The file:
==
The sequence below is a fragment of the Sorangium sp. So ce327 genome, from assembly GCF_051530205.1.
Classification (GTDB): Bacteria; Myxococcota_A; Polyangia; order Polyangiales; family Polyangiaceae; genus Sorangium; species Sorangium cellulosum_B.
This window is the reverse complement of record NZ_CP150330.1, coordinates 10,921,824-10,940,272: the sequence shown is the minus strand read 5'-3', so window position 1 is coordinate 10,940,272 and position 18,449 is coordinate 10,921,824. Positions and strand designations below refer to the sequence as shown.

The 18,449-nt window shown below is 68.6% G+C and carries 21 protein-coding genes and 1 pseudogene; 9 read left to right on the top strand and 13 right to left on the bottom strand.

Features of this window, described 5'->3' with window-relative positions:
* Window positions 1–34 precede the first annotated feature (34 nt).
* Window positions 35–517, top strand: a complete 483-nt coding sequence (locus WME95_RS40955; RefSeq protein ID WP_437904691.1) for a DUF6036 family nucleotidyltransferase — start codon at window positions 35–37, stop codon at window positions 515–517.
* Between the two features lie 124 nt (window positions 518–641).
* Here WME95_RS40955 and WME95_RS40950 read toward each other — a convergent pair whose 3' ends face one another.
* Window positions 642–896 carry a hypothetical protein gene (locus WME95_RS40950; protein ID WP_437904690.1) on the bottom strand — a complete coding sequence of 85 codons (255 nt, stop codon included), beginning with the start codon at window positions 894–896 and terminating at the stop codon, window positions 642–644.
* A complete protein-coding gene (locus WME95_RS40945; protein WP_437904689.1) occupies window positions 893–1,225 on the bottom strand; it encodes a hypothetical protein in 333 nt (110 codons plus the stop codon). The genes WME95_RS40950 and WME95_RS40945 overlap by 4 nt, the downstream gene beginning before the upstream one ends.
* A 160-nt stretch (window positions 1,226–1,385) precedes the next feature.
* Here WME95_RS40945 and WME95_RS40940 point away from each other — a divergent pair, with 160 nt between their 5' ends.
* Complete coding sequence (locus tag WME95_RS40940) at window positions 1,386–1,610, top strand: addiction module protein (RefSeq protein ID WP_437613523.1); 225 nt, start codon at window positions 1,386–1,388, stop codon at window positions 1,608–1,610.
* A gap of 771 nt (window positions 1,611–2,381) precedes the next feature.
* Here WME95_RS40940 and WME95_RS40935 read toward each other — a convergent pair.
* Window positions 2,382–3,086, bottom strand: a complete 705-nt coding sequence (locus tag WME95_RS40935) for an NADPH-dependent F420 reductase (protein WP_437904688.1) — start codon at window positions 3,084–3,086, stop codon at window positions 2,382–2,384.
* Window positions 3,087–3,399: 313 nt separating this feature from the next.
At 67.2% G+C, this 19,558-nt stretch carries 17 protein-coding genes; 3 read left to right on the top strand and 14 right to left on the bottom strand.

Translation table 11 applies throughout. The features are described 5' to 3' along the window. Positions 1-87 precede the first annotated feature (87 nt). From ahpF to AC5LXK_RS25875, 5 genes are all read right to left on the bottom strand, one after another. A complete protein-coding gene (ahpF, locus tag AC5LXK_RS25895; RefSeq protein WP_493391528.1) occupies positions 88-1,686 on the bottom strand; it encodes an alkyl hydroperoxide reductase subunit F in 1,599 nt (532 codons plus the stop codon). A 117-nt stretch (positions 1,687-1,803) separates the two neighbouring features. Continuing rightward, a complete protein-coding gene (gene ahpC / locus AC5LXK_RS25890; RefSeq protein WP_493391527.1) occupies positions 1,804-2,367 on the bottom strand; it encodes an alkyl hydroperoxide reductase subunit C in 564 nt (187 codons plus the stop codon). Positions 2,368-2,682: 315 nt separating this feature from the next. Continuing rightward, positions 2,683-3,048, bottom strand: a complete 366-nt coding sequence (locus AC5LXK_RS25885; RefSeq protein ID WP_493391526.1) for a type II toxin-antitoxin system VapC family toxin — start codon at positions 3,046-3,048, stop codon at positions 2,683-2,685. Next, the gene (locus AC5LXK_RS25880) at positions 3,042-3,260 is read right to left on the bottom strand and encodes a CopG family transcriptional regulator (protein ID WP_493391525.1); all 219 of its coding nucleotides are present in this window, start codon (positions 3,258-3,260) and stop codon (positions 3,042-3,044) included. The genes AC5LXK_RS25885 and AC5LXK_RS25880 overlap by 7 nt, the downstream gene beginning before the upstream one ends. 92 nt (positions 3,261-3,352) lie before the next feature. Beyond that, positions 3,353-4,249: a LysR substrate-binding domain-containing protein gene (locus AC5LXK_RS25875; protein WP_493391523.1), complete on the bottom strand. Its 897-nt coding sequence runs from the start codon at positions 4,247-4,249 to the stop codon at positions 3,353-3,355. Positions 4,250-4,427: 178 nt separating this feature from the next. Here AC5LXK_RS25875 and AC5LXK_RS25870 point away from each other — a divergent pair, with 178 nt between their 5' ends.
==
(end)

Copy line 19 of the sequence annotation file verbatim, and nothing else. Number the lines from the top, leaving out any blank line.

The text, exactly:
At 67.2% G+C, this 19,558-nt stretch carries 17 protein-coding genes; 3 read left to right on the top strand and 14 right to left on the bottom strand.